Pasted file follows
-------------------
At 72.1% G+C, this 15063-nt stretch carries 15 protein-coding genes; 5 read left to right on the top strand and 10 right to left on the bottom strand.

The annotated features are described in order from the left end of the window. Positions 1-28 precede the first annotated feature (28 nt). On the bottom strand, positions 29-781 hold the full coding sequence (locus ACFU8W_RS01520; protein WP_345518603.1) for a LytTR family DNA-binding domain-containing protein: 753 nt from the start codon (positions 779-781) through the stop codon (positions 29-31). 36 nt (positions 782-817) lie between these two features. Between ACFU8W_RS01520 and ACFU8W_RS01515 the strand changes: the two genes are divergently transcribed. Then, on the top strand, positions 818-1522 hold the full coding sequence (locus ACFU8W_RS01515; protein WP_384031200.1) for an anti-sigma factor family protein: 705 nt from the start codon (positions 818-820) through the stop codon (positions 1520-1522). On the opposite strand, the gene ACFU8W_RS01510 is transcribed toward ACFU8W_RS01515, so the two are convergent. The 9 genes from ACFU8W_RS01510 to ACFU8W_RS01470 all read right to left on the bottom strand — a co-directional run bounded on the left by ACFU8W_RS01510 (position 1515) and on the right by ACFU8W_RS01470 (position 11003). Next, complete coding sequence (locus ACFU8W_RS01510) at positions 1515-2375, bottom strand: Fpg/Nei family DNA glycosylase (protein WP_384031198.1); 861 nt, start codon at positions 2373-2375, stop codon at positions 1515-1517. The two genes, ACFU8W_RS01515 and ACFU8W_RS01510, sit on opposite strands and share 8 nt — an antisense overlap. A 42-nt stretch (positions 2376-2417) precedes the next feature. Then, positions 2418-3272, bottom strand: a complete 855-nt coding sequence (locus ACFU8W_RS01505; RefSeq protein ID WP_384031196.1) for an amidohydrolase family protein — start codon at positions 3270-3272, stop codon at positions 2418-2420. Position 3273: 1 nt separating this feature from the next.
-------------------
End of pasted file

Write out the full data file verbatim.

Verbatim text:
At 72.1% G+C, this 15063-nt stretch carries 15 protein-coding genes; 5 read left to right on the top strand and 10 right to left on the bottom strand.

The annotated features are described in order from the left end of the window. Positions 1-28 precede the first annotated feature (28 nt). On the bottom strand, positions 29-781 hold the full coding sequence (locus ACFU8W_RS01520; protein WP_345518603.1) for a LytTR family DNA-binding domain-containing protein: 753 nt from the start codon (positions 779-781) through the stop codon (positions 29-31). 36 nt (positions 782-817) lie between these two features. Between ACFU8W_RS01520 and ACFU8W_RS01515 the strand changes: the two genes are divergently transcribed. Then, on the top strand, positions 818-1522 hold the full coding sequence (locus ACFU8W_RS01515; protein WP_384031200.1) for an anti-sigma factor family protein: 705 nt from the start codon (positions 818-820) through the stop codon (positions 1520-1522). On the opposite strand, the gene ACFU8W_RS01510 is transcribed toward ACFU8W_RS01515, so the two are convergent. The 9 genes from ACFU8W_RS01510 to ACFU8W_RS01470 all read right to left on the bottom strand — a co-directional run bounded on the left by ACFU8W_RS01510 (position 1515) and on the right by ACFU8W_RS01470 (position 11003). Next, complete coding sequence (locus ACFU8W_RS01510) at positions 1515-2375, bottom strand: Fpg/Nei family DNA glycosylase (protein WP_384031198.1); 861 nt, start codon at positions 2373-2375, stop codon at positions 1515-1517. The two genes, ACFU8W_RS01515 and ACFU8W_RS01510, sit on opposite strands and share 8 nt — an antisense overlap. A 42-nt stretch (positions 2376-2417) precedes the next feature. Then, positions 2418-3272, bottom strand: a complete 855-nt coding sequence (locus ACFU8W_RS01505; RefSeq protein ID WP_384031196.1) for an amidohydrolase family protein — start codon at positions 3270-3272, stop codon at positions 2418-2420. Position 3273: 1 nt separating this feature from the next.